What Competition Looks Like
After nearly a year, we’re starting* to see what actual competition looks like.
Outward has been on my (Steam) wishlist for a while, despite the lukewarm reviews. During this Winter sale period, it is the same price both in Steam and the Epic Store. In a tie, victory goes to Steam. However, the Epic Store is currently running a promotion where you get a $10 coupon applied to the first game you buy that costs $14.99 or more.
Ergo, Outward on the Epic Store costs $5.99 and thus was bought there.
This is indeed the first time I have spent money in the Epic Store, despite technically owning 28 games there. I suppose this means I will have to turn in my Steam fanboy card, eh?
…if only I had one. The only brand I’m loyal to is Consumer Surplus. After a year of dicking around with pernicious exclusivity deals, Epic finally came around. As I said in that post:
As a reminder, none of this exclusivity bullshit is necessary. Epic could simply undercut the Steam price by 5% forever AND grant developers a larger percentage of the cut, and I would buy all my games in the Epic store. I do some ridiculous shit to save $1-$2 after all.
In this case I saved $10, which is absurd, comparatively. And it appears that each time you redeem this coupon, you get another one. There does not appear to be a limit either.
The real difficulty at this point is determining what other games are out there that I would possibly want to buy. It’s a bit hard remembering because the Epic Store still doesn’t have a wishlist feature in a gaming storefront in 2019. No, seriously:
We’re working to bring Wishlist to the store. You’ll be able to wishlist any offer on the store and you’ll be notified of sales or promotions for that offer. This has been previously listed as work-in-progress development, but is requiring more work than originally planned. We’ll keep you up to date as we move the Wishlist feature along.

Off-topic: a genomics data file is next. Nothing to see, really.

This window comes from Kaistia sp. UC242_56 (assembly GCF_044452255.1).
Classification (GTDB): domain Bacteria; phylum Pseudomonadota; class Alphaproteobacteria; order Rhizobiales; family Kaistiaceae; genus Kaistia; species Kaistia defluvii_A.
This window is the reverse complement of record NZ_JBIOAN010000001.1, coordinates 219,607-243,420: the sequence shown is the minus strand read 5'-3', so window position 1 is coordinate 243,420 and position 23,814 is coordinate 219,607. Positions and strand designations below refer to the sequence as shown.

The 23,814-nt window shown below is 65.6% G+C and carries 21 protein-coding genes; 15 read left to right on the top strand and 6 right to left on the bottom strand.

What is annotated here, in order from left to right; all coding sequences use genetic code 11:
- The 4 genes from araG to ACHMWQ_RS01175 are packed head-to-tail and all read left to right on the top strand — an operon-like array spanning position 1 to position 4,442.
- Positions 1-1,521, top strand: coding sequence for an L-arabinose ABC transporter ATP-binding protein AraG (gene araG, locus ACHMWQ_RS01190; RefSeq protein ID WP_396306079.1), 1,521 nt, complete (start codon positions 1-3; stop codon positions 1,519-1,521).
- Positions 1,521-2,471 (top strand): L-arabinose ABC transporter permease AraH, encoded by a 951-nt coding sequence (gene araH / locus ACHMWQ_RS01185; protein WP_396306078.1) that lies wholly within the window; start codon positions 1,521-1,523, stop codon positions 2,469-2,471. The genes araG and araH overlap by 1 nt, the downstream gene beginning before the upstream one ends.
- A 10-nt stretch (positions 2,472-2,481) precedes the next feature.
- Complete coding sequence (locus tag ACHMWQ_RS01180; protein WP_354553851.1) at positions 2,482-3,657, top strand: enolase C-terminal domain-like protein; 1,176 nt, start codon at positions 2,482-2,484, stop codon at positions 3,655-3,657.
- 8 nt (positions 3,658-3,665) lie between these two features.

That “minor” detail aside, most everything else comes down to bigger titles that don’t have deep (enough) discounts in my mind. For example, Borderlands 3. After the coupon, I could pick that up for $28.99. But… is that really a deal at this point? Having already waited this long, I may as well wait some more. Same issue with Control, which has gotten some good word-of-mouth. By the time I get time to play these games, the Spring Sale will have sprung and the price will likely be less. Plus, you know, this Epic coupon is valid until May for some reason. Time to hurry up and wait.
* I’m vaguely aware that the Epic store might have already had a similar $10 coupon deal back in the Summer.
Posted on December 23, 2019, in Commentary and tagged Competition, Consumer Surplus, Epic Store, Outward, Sales, Steam. Bookmark the permalink. 2 Comments.
Well, for me it’s a lot easier.
“The Epic Games Store is not officially supported by Linux”.
Problem solved :)
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